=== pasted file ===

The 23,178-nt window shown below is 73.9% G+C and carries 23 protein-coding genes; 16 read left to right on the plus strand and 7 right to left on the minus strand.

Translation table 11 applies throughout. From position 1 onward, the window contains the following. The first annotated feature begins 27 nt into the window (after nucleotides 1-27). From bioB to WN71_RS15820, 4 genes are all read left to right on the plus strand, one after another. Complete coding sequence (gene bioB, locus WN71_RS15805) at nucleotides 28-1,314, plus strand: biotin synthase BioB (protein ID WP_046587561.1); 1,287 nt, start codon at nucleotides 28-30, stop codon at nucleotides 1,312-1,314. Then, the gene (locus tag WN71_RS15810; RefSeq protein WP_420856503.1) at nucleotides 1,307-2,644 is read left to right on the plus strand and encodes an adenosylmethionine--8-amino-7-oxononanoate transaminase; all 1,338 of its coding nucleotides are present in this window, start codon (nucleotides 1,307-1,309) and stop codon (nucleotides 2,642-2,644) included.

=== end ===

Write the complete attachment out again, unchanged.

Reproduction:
The 23,178-nt window shown below is 73.9% G+C and carries 23 protein-coding genes; 16 read left to right on the plus strand and 7 right to left on the minus strand.

Translation table 11 applies throughout. From position 1 onward, the window contains the following. The first annotated feature begins 27 nt into the window (after nucleotides 1-27). From bioB to WN71_RS15820, 4 genes are all read left to right on the plus strand, one after another. Complete coding sequence (gene bioB, locus WN71_RS15805) at nucleotides 28-1,314, plus strand: biotin synthase BioB (protein ID WP_046587561.1); 1,287 nt, start codon at nucleotides 28-30, stop codon at nucleotides 1,312-1,314. Then, the gene (locus tag WN71_RS15810; RefSeq protein WP_420856503.1) at nucleotides 1,307-2,644 is read left to right on the plus strand and encodes an adenosylmethionine--8-amino-7-oxononanoate transaminase; all 1,338 of its coding nucleotides are present in this window, start codon (nucleotides 1,307-1,309) and stop codon (nucleotides 2,642-2,644) included.